Spring forward to bear eternity’s fruit

Chuck Tabor Contributing columnist

Chuck Tabor Contributing columnist

Could someone please answer a question for me? What is the purpose of Daylight Saving Time? I know that originally the time factor was key for farmers and for school children, but does that still hold? How does moving my clock ahead one hour save anything?

We are now in the second week since the beginning of Daylight Saving Time this year. The common phrase is “Spring Forward, Fall Back.” A couple weeks ago on Sunday at 2 a.m. we were all supposed to move our clocks ahead one hour (to 3 a.m.). That meant that if we forgot to change our clocks and then on that Sunday morning we came to worship at the normal time of 10 a.m., it was actually 11 a.m., so we would have missed the major part of our time together. Are you confused yet? I have always said that the hardest part of the whole thing is staying up until 2 a.m. to change the clocks.

But once again: How does moving my clock ahead one hour save anything? When I think of savings, I consider putting something aside for investment purposes, gaining some sort of interest, low though it may be, and reaping some sense of a reward for the discipline of saving. In basic philosophical terms, I have always felt and heard that the one thing you can never save is time. Time passes minute-by-minute, hour-by-hour, and day-by-day. You only have one shot at time, and it does not reap more time as you invest it. You never get a second chance to spend a minute here or there. Once it’s gone, it’s gone. And you never get two minutes for every minute you save. There is no interest gained for your investment.

I once heard of a man who loved dogs and always wanted to have a dog as a pet. He could not afford to keep a dog because he had inherited a cat. The man hated cats, so he called his cat “Dog” and thought that somehow that would satisfy his desire for a dog and his hatred of cats.

It seems to me that with Daylight Saving Time all you are doing is renaming something you already have. It does not gain anything. Now, I know the claim is that it saves daylight to make it more useful, but really all this does is make the daylight last longer in the evening hours. It is renaming the hours.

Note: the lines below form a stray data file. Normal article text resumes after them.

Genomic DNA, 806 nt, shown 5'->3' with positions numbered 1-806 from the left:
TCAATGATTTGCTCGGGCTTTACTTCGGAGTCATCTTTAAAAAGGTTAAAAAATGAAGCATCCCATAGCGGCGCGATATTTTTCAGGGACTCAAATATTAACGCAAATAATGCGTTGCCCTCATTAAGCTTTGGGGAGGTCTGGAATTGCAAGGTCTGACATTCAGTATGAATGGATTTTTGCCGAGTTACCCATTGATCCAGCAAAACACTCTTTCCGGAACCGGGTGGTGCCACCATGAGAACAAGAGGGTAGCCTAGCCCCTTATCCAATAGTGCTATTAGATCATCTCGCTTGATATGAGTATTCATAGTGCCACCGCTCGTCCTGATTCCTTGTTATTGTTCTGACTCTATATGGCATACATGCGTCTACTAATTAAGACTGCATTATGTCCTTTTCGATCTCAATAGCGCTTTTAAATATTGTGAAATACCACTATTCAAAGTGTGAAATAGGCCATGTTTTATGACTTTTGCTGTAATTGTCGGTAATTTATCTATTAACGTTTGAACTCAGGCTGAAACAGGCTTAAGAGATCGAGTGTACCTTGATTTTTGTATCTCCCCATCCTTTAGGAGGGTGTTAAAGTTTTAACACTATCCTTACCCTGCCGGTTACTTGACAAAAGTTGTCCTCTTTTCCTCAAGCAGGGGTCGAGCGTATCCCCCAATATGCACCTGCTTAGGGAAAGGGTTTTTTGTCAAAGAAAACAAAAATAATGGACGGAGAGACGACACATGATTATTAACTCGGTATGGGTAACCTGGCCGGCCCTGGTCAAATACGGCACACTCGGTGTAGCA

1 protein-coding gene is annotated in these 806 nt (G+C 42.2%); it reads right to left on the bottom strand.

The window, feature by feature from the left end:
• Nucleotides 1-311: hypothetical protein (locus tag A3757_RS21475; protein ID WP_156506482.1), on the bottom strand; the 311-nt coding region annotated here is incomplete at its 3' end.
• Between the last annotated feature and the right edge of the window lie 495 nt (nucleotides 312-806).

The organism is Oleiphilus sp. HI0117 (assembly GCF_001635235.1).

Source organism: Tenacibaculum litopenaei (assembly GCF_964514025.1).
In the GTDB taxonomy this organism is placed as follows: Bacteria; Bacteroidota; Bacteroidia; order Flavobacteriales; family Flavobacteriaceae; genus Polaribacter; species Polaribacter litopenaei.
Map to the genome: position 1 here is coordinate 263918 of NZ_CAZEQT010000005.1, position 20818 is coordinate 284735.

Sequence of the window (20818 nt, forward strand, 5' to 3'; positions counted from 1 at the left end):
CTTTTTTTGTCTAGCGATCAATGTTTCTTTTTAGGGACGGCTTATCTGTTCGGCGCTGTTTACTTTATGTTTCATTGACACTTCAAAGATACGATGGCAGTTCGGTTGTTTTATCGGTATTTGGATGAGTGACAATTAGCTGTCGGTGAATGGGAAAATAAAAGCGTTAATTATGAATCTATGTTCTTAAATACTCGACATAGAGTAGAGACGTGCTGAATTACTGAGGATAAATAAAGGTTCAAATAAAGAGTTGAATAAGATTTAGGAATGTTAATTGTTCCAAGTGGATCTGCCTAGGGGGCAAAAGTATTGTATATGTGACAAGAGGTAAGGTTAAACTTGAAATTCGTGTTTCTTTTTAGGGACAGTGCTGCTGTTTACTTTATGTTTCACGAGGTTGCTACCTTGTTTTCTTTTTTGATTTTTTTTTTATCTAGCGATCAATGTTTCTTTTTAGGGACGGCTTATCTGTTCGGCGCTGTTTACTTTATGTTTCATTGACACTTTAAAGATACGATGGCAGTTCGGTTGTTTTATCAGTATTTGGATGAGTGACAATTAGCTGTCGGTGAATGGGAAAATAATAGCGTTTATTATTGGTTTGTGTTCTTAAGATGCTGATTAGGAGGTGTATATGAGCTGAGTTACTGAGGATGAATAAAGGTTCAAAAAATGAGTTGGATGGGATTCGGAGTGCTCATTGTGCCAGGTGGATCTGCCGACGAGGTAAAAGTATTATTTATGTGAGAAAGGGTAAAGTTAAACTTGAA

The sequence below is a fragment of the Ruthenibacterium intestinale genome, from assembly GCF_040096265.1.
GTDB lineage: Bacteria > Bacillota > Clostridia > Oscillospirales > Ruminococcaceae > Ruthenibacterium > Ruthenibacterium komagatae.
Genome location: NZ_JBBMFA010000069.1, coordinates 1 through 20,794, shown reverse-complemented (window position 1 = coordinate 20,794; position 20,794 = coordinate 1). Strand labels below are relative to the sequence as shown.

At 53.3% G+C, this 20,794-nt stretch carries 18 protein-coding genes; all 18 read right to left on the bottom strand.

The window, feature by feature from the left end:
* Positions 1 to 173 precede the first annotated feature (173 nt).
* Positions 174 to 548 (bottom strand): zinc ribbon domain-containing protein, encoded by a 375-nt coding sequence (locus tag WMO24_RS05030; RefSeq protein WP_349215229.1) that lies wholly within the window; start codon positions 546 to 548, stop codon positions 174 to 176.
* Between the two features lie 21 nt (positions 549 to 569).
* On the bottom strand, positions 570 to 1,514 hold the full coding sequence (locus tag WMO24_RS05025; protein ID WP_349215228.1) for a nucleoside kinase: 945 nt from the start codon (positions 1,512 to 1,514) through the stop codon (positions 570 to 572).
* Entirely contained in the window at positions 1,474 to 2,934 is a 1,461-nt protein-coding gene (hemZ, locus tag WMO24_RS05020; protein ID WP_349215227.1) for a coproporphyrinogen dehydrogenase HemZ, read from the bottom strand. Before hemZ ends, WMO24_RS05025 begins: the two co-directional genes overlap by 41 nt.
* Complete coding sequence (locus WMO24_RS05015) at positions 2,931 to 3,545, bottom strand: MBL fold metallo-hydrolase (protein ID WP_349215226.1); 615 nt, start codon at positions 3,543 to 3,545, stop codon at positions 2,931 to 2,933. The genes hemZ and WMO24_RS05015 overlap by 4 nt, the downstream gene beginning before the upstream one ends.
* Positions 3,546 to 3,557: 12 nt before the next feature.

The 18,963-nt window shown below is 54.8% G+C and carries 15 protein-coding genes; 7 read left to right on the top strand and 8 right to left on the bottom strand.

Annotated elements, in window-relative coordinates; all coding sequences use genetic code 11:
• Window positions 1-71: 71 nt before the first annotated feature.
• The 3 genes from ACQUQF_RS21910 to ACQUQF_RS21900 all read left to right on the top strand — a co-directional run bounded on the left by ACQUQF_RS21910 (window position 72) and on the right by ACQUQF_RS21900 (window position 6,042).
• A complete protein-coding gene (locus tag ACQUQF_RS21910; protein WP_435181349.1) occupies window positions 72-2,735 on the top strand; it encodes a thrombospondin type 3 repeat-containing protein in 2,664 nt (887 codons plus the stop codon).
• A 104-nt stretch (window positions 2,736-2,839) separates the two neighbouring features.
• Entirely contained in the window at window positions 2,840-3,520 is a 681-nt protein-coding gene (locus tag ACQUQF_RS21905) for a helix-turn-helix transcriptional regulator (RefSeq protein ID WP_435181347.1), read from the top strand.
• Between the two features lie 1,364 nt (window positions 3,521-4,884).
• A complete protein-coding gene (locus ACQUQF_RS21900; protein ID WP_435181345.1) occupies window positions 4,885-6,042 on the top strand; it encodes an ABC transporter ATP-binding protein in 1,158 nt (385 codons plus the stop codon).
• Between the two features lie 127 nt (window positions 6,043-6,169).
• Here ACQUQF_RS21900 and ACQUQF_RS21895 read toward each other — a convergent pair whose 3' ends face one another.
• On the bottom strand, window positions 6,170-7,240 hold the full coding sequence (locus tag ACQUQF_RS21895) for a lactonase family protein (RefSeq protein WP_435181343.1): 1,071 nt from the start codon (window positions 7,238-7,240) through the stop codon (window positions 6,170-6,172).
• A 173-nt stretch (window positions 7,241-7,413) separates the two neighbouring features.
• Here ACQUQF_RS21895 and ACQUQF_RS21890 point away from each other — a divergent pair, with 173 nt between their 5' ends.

Sometimes I get the sense that we do the same things with spiritual principles that we do with time. Someone comes up with a new term and it sounds so exciting, but in reality it is simply the old stuff under a new name.

When you get right down to it, God calls us to a life of discipline and discipleship. That is hard work. There are no magic formulas to make it easy. We do have the Spirit of God living inside of us, but it is still discipline and discipleship. In Paul’s letter to the church at Ephesus, we read these words: “Therefore be careful how you walk, not as unwise men but as wise, making the most of your time, because the days are evil” (Ephesians 5:15-16).

How do we make the most of our time? It starts with spending time with Him each and every day in studying the Bible and praying. As we do that, He calls us to make a difference in our world, wherever that may be, and He challenges us to remain faithful to Him regardless of what the world around us may be saying or doing. He then promises to use us in whatever way He can.

You cannot save time, at least in order to gain more time. But you can invest time in order to gain more fruit for eternity. As I consider the whole purpose of Daylight Saving Time, that is what I want to do with the additional daylight hours which we are experiencing — “spring forward” to bear fruit for eternity.

God bless…

Chuck Tabor is a religion columnist for The Times-Gazette and a former Hillsboro area pastor. He can be reached at [email protected]

Chuck Tabor Contributing columnist
https://www.timesgazette.com/wp-content/uploads/sites/33/2022/03/web1_Tabor-Chuck-new-mug-3.jpgChuck Tabor Contributing columnist